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Cover Stories Series 2013> Shanghai to Pilot Free Trade Program> Archive
UPDATED: January 16, 2012 NO.3 JANUARY 19, 2012
Setting Financial Tones
China's financial industry focuses on serving the real economy
By Lan Xinzhen


FAST ROLLING: A worker at the Zhejiang Yongxin Group plant, a leading textile manufacturer in China (XINHUA)  

The painful meltdown of Wall Street's virtual economy has taught China a valuable lesson: Overexpansion of the virtual economy can have serious consequences. At the fourth National Financial Work Conference on January 6-7, Premier Wen Jiabao noted that the country should direct its capital into the real economy, clamp down on rampant speculation and avoid reckless expansion in the virtual economy.

This was the first time Chinese policymakers issued their concerns for the virtual economy. This warning is expected to help spare the country from a possible financial crisis like the United States experienced in 2008. The overwhelming financial disaster has taken a heavy toll on the world's economy and its ripple effect remains a bottleneck choking growth of the world economy.

The National Financial Work Conference, held every five years, is China's top-level financial meeting. It usually sets the tone for the country's financial policies and maps out major reform measures for relevant institutions.

China has hosted the conference three times since 1997. But this time, both domestic and overseas financial landscapes have changed significantly. The European debt crisis is unlikely to be fixed any time soon, though it is less likely to deteriorate. That means China needs to put up defenses against external risks. Domestically, the country's financial safety faces several looming threats, such as default risks of local government's financing vehicles, regional property bubbles, waning external demands and abrupt cross-border capital flows.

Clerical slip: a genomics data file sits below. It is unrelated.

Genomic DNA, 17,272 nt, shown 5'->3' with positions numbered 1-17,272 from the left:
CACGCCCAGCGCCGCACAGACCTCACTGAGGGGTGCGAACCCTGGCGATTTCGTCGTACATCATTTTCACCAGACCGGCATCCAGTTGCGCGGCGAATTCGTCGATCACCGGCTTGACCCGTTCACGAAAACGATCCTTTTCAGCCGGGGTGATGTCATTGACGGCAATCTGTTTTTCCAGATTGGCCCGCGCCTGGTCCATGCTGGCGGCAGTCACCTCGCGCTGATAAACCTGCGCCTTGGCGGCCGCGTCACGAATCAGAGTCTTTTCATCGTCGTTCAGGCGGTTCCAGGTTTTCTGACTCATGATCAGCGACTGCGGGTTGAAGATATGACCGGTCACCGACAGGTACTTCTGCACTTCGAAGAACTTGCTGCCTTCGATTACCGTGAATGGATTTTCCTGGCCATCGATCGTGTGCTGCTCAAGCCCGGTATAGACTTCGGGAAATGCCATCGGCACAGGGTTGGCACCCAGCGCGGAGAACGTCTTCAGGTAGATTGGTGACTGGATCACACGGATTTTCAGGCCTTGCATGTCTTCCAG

Obviously, those risks have been the top concern for policymakers. How to ensure financial stability and safety became a hot issue at the conference.

Zhao Xijun, Deputy Director of the Financial and Securities Institute at the Renmin University of China, praised the government's call for closer links with the real economy.

"The experiences of advanced economies have showed that risks would escalate if financial institutions only focused on speculative trading and product design, instead of services for the real economy," he said.

Guo Tianyong, Director of the Research Center of China's Banking Industry under the Central University of Finance and Economics, said the conference sent out a strong signal that the top priority of the financial industry is to better serve the real economy.

"Another focus is how to lift the efficiency and service level of the financial industry without igniting risks," he said.

"To achieve that, policymakers must encourage private investors to play a bigger role in the sector," added Guo. "But financial institutions must not decouple from the real economy."

Marketization of interest rates and bond market reform were not discussed at the conference, despite expectations that these issues would come up in talks.

Zhou Xiaochuan, Governor of the People's Bank of China, the central bank, told Xinhua News Agency that China has been pushing marketization of interest rates, but the sequence of the steps should be aligned in line with domestic and overseas economic situations.

"First of all, we have to deepen reforms to make financial institutions meet the required accounting standards," he said.

"China's large commercial banks have completed shareholding reforms and listed their stocks, paving way for interest rate marketization," added Zhou. "But now is not a good timing to actually push through the marketization reform."

"In response to the financial crisis, some developed countries have kept their interest rates at zero level. So if China now allows its interest rates to freely float, that will cause some acute problems such as dramatic capital flows," he said.

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